Amy, email@example.com (206) 524-2322 x3312
Todd, firstname.lastname@example.org (205) 524-2322 x3309
The three common practices for Lent are prayers, fasting, and almsgiving. Perhaps we could consider “social distancing” as a Lenten practice of fasting from each other’s company. If your giving patterns have been disrupted as we move to worshiping online, remember that you can mail a check to the church office for your pledge or to support our monthly special offering recipient:
4515 16th Ave NE
Seattle WA 98105
You can make a donation at any time on the church website:
Just click the links that say “Give Now” or “Online Giving.”
Or, if you’ve been meaning to set up monthly or weekly online giving, now is a good time to ‘Dare Greatly’ (as our fall pledge campaign encouraged us to do). Here are the instructions for online giving via MyUCUCC:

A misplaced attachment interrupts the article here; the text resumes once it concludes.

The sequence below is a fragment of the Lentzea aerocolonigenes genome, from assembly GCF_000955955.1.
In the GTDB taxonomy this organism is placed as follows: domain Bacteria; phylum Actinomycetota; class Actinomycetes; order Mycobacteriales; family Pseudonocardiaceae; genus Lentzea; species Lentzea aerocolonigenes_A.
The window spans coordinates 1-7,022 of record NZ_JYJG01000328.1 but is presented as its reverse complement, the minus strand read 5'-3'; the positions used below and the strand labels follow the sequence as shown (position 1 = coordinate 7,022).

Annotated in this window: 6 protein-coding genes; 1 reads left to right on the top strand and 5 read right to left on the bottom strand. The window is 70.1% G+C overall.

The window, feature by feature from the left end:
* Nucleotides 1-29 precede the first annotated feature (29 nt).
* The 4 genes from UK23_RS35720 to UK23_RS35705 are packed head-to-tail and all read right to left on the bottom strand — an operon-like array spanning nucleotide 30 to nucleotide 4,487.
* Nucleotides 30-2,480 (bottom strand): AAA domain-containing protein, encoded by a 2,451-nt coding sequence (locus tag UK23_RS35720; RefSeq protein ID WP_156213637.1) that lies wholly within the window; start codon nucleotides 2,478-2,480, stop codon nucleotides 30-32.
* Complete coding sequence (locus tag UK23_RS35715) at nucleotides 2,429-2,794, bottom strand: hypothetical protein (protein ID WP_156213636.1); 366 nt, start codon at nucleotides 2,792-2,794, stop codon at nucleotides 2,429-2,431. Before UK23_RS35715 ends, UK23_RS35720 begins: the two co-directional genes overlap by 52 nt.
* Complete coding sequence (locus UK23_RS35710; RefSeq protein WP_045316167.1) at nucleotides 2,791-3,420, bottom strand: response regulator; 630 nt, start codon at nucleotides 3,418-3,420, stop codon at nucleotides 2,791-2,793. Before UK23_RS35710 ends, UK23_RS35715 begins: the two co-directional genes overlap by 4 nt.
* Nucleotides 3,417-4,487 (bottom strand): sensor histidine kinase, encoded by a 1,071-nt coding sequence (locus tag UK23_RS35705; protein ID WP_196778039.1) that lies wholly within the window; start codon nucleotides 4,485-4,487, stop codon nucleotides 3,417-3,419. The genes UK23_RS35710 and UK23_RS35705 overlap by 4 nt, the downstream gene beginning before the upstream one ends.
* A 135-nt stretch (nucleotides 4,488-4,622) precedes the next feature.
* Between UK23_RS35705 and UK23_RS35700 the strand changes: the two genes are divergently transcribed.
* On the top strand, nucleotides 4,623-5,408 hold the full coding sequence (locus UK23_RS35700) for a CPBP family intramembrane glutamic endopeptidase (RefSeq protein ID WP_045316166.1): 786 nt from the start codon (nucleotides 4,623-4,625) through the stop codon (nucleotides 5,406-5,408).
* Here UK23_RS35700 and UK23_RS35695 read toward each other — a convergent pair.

- Follow the link above the church giving page, and on the right-hand side of the page you’ll find a button that says MyUCUCC.
- If this is your first time, select “Need a login? Click Here“
- Type in First Name, Last Name, and email (make sure to use the email address that we have in the church database).
- If what you typed matches the church director information, you will get an email confirming your login to MyUCUCC. If you get a bouce-back then give us a call at the church office and we can assist.
- The confirmation email will include a link to create a password.
- Log into MyUCUCC and use the “Giving” tab at the top of the page to make a one-time or recurring gift from your bank account, credit or debit card.